FEATURE30 January 2013

Cash in your chimps? Not yet, says Goldberg

Features News

With new analytics software and an international expansion on the cards, CEO Dave Goldberg says the time wasn’t right for SurveyMonkey to go public.


It values the DIY survey software company, which generated $113m in revenue last year and EBITDA of $61m, at $1.35bn. We spoke to CEO Dave Goldberg to find out why he avoided an IPO, why analytics is the firm’s next big bet and how new investor Google will help SurveyMonkey achieve its international ambitions.

Research: What does this recapitalisation mean for the company?
Dave Goldberg:
The money didn’t go to the company. We used it to buy shares from existing investors and employees. There’s two parts to it: one is the equity – $444m from new investors – that went to buy shares from existing investors. Then the debt that we raised was used to buy back shares from investors and employees, allowing us to reduce the number of shares in the company to make each individual share more valuable.

“I think analytics for surveys has been one of those neglected areas. I don’t think there’s been a whole lot of innovation in the space”

So, it’s not extra cash in the pocket but how does it change the game for SurveyMonkey?
It won’t really change how we’re running the business and that’s exactly why we did it. The other option for us was going public and that would have changed things, as you guys can see from other public companies in the research space. As a public company you have to run your business on a quarterly basis, whereas we can make longer-term investments and think longer-term because we don’t have that pressure.

There was some discussion last year of how a lot of new technology companies and entrepreneurs are actively avoiding IPOs. Why is that? Is it just the pressure of making your quarterly numbers?
What’s changing is that companies are making the decision to go public a lot later. The costs of going public – both the actual costs, which can run at $3–$4m a year, and the costs to the way you run the business – mean that you can’t take a small company public anymore, effectively. I took my first company public. We weren’t profitable, we only had $12m in revenue, but we were seen as a very fast-growing opportunity. But that stage of public company just doesn’t exist anymore. Companies are going public later, when they are profitable and much larger.

SurveyMonkey has been around for 13 years. How far along the growth path do you see yourselves?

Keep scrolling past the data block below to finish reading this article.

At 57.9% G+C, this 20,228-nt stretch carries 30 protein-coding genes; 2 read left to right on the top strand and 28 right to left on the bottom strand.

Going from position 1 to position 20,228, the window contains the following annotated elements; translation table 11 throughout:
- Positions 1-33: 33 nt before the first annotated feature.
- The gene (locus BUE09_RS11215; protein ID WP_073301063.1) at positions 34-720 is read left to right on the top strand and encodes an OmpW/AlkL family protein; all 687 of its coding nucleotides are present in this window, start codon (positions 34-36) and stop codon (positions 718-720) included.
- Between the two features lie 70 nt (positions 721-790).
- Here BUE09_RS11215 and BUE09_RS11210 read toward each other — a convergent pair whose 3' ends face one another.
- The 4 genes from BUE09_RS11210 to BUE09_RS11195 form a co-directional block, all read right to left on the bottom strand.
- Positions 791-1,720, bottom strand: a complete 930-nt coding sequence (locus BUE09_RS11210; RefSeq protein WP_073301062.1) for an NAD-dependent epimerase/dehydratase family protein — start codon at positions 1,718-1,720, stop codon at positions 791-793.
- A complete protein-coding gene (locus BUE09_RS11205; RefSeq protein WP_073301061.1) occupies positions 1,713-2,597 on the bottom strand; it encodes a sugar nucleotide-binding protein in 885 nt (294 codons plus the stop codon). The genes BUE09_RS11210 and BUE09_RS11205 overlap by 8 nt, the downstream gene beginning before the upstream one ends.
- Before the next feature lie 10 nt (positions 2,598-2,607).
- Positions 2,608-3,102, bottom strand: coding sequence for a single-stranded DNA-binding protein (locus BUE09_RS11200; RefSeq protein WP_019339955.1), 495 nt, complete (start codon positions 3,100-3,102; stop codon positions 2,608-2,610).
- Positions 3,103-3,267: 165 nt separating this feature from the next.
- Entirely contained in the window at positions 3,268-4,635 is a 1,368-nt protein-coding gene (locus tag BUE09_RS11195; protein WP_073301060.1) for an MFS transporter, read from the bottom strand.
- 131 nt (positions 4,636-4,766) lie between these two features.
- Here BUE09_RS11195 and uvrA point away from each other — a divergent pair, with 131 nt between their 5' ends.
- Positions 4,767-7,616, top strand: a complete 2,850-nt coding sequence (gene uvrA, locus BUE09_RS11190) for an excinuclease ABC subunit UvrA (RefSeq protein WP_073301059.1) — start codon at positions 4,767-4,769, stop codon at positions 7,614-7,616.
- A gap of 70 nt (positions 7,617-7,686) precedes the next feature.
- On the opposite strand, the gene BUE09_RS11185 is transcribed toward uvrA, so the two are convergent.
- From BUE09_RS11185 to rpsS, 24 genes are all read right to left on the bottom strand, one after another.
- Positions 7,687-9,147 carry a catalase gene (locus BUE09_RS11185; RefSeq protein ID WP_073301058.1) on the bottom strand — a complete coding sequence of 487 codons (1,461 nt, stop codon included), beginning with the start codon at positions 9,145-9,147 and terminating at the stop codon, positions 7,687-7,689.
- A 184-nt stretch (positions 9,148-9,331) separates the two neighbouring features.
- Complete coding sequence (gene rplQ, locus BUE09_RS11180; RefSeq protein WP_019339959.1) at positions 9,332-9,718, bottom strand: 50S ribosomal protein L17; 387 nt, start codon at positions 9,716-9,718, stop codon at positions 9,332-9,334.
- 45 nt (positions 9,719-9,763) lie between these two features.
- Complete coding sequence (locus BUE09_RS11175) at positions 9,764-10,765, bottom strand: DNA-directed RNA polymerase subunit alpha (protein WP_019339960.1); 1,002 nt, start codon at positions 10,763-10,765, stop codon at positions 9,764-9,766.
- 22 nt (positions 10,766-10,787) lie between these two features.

There’s been two stages to the company. It was started in 1999 by Ryan Finley and he built an incredible business. He decided in April 2009 to sell control of the company to a couple of private equity firms and myself and step back from the day-to-day running of the business. We only had 14 employees four years ago and so even though the company was fully successful and quite profitable, it wasn’t capable of being a public company back then. Now it would, but we chose not to.

OK, so if you’re not willing to go public yet and give up the ability to make longer-term investments, can you tell us where are you making those investments?
What you can see on our site today is that we have a whole new analytics platform that we’ve been slowly rolling out. We’ve seen a really nice uptake with that. I think analytics for surveys has been one of those neglected areas. I don’t think there’s been a whole lot of innovation in the space. Most of our users in the past were forced to download their results to Excel or SPSS and do the analysis there. Now we’ve given people the ability to do that kind of analysis on our site, in the cloud, and we can make it a lot more accessible and a lot more customised for survey analytics than, say, Excel is.

Google is a new investor in SurveyMonkey. Are there things you hope to share and learn from them, given their recent move into the consumer survey space?
We’ll have the ability to work with Google on a lot of things, but I don’t know that we’ll be working with the consumer surveys team. We’re most excited to get their help in scaling internationally. Today we have customers in 184 countries. We’re growing very quickly outside the US and we expect international work to be substantially more than half of our business eventually. But Google is by far the most successful international internet company out there so we definitely think we can learn a lot from them.